Intentionally building play and creative risk taking into the curriculum is essential for teaching for creative growth.

Sunday, October 12, 2014

Creepy Cute Challenge

Inspired by a lesson from Olivia Gude's Spiral Workshop , My students investigated the Creepy/Cute Aesthetic. I showed them a Blendspace collection of images and videos I found online that explored the psychology of what makes something creepy and what makes something cute. Click here for the link to everything I showed my students.

Essentially,  it comes down to this:

You can make anything cute by "babyfying it". Make it soft and give it rounded edges, smaller than normal and, if it has facial features, it should have big smiling eyes.

You can make anything more creepy by bringing it close to the edge of really human like, but obviously not really behaving like a human should. ie. clowns, porcelain dolls, mannequins,etc. The more human like it is, but it's just a little "off" in the way it behaves,  it gives you the creeps. Not grossed out, just makes you uncomfortable.

There is actually a psychological definition for this uncomfortable mental space. It's called the "Uncanny Valley". V Sauce (One of my favorite You Tube characters), makes a great video about it here.

One of the fun parts about being an artist and teaching kids how to make art, is to give them the tools to make the viewer feel and respond a certain way. The challenge for this creative problem was to encourage the viewer to either respond with "Awwww, it's soooo cute!" or "Ewww, that gives me the creeps!"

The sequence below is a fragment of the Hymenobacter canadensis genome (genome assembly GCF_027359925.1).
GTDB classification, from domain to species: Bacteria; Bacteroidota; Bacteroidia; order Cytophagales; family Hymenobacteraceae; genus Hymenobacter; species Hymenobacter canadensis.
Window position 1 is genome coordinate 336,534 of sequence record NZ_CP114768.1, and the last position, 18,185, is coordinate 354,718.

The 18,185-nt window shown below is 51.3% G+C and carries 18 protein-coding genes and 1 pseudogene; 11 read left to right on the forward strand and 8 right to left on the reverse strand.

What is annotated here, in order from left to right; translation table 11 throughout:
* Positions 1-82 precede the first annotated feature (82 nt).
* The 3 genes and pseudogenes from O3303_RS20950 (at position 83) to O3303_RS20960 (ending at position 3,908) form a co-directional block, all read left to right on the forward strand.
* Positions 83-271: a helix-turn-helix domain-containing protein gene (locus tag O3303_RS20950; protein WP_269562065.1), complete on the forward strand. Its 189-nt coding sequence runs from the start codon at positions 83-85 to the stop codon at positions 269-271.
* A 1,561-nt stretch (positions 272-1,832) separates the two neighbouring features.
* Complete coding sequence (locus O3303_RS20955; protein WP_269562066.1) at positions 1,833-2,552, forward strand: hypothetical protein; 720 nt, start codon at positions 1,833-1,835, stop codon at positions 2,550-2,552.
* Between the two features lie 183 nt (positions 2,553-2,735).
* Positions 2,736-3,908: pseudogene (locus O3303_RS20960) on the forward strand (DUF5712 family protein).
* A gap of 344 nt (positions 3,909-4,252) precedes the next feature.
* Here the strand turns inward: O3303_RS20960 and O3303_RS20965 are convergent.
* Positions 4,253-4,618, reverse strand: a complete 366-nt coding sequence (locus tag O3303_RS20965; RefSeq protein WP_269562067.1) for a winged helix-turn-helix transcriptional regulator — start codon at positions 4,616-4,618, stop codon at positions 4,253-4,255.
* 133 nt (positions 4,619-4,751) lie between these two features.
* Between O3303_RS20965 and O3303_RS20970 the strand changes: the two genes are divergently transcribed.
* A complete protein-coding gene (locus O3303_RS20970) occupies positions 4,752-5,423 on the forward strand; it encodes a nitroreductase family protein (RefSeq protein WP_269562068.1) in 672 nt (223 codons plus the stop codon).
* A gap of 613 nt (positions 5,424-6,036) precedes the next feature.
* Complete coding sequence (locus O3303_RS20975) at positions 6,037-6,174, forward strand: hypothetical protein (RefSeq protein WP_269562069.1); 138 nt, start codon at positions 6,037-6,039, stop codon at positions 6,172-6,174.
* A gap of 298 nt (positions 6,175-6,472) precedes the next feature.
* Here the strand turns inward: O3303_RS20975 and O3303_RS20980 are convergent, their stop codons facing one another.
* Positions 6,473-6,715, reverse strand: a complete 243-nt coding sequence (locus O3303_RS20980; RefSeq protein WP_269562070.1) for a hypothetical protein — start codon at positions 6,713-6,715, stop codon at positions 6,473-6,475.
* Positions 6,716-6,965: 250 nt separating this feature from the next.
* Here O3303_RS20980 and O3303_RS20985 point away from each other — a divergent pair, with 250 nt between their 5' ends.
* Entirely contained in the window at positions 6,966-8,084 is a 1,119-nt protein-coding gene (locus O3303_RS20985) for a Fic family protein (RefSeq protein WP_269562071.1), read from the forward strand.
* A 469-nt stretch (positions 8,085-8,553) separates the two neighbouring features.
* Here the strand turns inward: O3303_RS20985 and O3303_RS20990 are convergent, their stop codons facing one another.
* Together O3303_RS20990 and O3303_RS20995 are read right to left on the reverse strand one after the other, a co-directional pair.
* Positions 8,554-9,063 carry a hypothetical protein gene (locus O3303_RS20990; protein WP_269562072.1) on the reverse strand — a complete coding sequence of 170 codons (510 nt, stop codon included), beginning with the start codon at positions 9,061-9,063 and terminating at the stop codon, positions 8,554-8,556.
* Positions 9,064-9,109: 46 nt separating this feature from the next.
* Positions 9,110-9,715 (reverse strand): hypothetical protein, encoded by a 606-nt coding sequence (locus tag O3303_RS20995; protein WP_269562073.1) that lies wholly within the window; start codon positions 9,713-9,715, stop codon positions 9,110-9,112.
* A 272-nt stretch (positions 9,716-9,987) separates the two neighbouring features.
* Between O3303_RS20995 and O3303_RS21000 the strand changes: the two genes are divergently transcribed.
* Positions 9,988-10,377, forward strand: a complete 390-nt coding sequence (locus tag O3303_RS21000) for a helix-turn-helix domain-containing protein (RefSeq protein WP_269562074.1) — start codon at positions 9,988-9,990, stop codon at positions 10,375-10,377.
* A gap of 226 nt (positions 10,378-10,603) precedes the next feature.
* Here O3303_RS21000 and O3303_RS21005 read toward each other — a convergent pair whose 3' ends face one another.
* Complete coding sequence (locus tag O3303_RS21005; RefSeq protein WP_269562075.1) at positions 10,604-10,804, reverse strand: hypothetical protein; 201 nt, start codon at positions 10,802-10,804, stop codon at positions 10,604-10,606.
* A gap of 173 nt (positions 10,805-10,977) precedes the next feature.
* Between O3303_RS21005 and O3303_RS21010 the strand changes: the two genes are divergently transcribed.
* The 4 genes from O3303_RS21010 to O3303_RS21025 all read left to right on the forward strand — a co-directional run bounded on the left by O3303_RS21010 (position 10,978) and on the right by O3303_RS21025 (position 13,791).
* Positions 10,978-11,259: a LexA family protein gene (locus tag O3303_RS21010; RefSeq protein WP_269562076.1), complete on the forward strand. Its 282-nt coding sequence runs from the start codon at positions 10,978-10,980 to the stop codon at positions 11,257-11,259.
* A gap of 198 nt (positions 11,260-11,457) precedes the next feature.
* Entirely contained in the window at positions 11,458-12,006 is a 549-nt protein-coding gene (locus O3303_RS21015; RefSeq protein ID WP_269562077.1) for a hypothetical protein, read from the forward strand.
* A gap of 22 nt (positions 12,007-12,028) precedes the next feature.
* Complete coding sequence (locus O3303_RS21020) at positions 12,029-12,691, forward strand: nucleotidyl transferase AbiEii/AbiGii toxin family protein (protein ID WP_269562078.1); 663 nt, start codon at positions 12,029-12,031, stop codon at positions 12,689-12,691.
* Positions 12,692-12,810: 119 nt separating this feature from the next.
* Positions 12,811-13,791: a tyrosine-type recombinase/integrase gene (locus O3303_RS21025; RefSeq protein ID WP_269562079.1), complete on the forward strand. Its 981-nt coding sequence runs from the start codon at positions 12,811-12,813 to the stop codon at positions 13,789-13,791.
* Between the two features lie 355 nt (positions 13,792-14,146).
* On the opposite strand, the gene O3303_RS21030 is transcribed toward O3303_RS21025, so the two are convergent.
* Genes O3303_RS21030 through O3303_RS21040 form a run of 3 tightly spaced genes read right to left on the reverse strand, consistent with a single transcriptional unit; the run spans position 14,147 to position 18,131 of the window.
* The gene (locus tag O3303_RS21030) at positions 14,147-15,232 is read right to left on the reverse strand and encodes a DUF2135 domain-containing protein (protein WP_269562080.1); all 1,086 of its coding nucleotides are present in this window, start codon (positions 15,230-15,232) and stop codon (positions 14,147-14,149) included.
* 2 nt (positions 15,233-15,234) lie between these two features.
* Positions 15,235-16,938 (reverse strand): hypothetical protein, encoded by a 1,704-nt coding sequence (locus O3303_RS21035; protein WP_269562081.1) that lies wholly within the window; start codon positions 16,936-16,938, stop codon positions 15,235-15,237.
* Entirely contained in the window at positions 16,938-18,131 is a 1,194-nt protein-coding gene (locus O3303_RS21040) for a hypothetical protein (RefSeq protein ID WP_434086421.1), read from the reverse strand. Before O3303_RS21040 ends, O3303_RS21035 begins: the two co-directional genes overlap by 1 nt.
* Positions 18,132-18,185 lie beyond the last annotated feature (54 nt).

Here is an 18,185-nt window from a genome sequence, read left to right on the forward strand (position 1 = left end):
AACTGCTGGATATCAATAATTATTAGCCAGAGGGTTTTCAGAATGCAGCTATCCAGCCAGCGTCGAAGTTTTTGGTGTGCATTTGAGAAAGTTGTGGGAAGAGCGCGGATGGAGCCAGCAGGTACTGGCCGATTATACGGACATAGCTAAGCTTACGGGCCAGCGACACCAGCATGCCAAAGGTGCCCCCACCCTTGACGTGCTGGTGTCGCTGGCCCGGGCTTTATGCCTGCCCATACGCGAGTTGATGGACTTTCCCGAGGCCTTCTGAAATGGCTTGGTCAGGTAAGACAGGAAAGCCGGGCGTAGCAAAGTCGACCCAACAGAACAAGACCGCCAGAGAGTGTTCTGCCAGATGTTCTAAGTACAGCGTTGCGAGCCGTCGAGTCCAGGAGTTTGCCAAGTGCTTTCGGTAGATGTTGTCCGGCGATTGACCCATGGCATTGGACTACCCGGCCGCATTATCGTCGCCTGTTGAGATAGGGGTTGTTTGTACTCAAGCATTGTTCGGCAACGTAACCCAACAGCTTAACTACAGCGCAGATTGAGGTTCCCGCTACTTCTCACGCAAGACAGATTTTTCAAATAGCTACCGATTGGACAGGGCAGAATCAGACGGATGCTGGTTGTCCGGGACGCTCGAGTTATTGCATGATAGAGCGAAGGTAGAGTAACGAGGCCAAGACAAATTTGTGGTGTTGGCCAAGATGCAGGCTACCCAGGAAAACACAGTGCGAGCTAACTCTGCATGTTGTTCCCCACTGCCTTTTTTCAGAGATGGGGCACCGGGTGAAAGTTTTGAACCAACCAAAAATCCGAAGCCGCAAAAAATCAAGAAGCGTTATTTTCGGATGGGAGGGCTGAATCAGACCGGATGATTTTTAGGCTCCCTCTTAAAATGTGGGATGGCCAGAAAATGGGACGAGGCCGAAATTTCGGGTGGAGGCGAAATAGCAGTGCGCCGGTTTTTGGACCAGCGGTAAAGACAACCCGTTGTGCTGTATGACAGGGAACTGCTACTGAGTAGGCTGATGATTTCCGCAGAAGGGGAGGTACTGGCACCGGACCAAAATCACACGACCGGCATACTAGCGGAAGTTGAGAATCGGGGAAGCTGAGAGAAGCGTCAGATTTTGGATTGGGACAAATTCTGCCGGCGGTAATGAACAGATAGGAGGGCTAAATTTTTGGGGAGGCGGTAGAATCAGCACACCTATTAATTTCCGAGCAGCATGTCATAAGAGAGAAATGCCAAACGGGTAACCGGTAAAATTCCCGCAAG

Ummm, ok, yuck.

Here are some of my students responses to this creative challenge. Many of them altered their own photographs digitally using free photo editing apps.  Some made their dog cuter by enlarging his eyes or themselves or a baby sibling creepier by making it just a little "off" and then worked from there to create drawings. At the end of the challenge, they lined their work up and made a scale ranging from the creepiest to the cutest. It was a fun conversation. I bet they won't forget this project for a long time!

Don't look behind the curtain! 

What is up with those eyes?

An undead baby sister, creepy!

Not sure where this fit on the scale, but it sure was interesting.

Enhanced for cuteness family pet drawing

One of the hourly line ups taking shape

Ooooooo Ooooooo...


"Improved" Artwork

Last year, one of the marking period themes was "Humor". Inspired by remix artists my students and I have seen online, we scavenged up some large old framed prints for my students to "improve".  Here are some of their works. I hope they make you giggle as much as my middle school artists did while they were painting them.
Warning! This beach has sea dragons!

If you can add a Lego knight and a castle, you probably should.

Lizard Lady. I actually prefer this version better than the original. :)

This work was made by one of my cognitively impaired students, he was soo proud!

Guerrilla Kindness

Do your students beg you for homework? Mine do, probably because they know it would be fun.  So, last winter, I challenged them to spread a little "guerrilla" kindness in the world.  Some kids shoveled driveways for free, others cleaned their rooms without asking, some left notes for strangers to find. Here are a few of the examples they shared with me. I was told by one staff member that one of her 8th grade "tough" girls returned from a bathroom break almost in tears because she was so happy to see these post its! I have the best job!